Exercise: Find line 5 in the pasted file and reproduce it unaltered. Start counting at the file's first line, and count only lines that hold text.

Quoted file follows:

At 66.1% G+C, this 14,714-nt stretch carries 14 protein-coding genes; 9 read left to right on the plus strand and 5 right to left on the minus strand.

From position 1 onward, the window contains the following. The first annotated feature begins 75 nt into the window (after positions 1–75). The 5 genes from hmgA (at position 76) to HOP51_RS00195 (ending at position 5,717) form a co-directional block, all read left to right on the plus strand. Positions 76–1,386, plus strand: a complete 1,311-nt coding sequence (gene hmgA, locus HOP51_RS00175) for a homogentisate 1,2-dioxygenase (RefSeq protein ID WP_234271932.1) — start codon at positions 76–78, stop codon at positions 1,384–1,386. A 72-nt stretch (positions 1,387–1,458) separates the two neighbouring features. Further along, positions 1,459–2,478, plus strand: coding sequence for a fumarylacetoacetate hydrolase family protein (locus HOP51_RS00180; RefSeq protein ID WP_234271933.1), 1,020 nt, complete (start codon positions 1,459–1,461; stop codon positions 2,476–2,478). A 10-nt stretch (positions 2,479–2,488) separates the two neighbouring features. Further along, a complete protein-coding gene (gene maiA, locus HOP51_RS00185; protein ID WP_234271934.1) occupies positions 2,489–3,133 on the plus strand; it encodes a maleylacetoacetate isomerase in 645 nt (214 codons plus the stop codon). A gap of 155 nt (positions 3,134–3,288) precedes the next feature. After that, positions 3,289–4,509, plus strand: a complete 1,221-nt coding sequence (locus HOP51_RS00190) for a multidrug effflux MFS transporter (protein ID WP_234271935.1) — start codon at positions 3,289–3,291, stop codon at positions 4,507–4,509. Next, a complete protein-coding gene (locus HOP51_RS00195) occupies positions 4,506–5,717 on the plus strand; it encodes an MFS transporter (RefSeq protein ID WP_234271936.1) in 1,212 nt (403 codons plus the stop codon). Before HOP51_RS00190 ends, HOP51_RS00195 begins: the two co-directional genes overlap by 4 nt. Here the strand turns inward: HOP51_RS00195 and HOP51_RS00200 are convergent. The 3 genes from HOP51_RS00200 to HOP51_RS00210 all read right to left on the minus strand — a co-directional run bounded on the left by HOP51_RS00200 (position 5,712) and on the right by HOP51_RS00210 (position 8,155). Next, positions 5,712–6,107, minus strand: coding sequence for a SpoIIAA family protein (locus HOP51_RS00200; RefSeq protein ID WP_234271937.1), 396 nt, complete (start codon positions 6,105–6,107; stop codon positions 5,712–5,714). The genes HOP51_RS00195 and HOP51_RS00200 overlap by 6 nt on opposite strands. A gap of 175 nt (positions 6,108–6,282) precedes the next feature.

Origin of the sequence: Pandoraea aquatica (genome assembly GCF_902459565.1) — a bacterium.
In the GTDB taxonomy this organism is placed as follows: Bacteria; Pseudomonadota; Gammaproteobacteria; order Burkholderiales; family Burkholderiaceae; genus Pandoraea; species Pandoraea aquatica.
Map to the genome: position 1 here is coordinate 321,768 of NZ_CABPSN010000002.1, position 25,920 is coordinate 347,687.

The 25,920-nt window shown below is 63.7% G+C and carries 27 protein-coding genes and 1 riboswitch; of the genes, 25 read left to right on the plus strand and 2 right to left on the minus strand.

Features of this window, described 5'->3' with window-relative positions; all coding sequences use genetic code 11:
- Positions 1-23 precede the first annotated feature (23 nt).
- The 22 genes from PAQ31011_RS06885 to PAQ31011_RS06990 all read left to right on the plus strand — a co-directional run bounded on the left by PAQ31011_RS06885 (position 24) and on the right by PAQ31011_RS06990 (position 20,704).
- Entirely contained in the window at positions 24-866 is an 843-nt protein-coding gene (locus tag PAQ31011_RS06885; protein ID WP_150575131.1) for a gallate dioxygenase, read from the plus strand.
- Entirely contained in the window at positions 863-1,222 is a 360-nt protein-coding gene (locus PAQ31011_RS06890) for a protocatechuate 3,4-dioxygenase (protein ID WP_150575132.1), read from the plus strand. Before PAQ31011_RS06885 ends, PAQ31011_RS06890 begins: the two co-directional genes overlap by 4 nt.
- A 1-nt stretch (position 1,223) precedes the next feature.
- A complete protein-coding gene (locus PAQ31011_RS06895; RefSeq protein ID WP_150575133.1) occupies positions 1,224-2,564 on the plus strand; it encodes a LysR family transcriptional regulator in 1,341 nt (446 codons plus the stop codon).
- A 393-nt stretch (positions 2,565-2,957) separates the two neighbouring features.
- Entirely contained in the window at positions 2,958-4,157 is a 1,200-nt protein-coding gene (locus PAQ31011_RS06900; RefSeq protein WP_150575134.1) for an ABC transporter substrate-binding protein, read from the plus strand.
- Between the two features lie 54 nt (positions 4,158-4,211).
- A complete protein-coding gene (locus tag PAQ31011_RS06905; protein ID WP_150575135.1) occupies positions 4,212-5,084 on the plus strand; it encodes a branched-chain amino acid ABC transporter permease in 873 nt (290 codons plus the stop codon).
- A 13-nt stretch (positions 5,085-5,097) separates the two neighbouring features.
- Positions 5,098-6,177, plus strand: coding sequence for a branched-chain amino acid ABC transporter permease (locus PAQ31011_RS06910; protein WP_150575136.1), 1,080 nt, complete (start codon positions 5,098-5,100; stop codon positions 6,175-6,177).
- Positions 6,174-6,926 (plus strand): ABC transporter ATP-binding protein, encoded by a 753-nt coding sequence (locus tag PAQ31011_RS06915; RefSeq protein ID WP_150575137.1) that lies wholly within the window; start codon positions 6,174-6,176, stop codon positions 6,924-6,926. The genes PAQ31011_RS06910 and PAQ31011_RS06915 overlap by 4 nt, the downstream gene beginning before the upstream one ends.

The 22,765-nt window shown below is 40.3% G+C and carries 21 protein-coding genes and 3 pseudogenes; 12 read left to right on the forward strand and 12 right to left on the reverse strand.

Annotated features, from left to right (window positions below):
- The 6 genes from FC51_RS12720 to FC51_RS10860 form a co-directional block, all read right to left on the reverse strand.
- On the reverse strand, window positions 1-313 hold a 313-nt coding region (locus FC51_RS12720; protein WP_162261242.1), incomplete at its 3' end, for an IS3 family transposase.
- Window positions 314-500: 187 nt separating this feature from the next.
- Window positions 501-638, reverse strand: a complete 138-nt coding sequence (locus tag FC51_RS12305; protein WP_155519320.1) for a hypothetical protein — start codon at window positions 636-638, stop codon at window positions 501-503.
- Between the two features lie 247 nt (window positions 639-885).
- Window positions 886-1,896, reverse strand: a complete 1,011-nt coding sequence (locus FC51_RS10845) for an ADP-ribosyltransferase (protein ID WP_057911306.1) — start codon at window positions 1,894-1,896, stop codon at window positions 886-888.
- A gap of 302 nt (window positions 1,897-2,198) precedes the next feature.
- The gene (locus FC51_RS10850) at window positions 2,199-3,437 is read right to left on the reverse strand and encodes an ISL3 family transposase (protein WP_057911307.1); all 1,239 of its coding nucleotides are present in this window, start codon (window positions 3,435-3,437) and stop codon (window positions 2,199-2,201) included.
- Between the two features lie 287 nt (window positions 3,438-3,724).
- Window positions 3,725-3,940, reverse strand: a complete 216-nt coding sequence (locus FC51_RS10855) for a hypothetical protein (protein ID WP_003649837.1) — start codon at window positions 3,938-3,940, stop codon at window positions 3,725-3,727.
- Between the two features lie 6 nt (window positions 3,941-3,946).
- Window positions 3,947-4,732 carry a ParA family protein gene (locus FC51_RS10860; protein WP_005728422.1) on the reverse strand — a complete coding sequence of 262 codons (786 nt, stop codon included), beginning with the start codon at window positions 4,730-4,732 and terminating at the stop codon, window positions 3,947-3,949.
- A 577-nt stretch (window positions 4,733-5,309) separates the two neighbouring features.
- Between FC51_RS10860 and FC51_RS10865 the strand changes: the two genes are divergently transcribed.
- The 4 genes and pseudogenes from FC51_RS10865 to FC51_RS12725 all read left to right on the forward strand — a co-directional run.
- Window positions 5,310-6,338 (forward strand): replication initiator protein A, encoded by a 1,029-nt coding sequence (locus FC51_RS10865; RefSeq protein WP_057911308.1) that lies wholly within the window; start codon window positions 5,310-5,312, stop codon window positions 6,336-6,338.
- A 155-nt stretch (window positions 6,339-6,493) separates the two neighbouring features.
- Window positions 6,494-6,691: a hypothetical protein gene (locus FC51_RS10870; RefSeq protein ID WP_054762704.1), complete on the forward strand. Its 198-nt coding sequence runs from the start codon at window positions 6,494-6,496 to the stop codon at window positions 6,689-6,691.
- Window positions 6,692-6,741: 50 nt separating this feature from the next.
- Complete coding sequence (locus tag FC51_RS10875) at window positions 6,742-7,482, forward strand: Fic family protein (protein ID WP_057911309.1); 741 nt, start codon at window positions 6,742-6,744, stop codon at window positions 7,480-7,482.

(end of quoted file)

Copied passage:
Map to the genome: position 1 here is coordinate 321,768 of NZ_CABPSN010000002.1, position 25,920 is coordinate 347,687.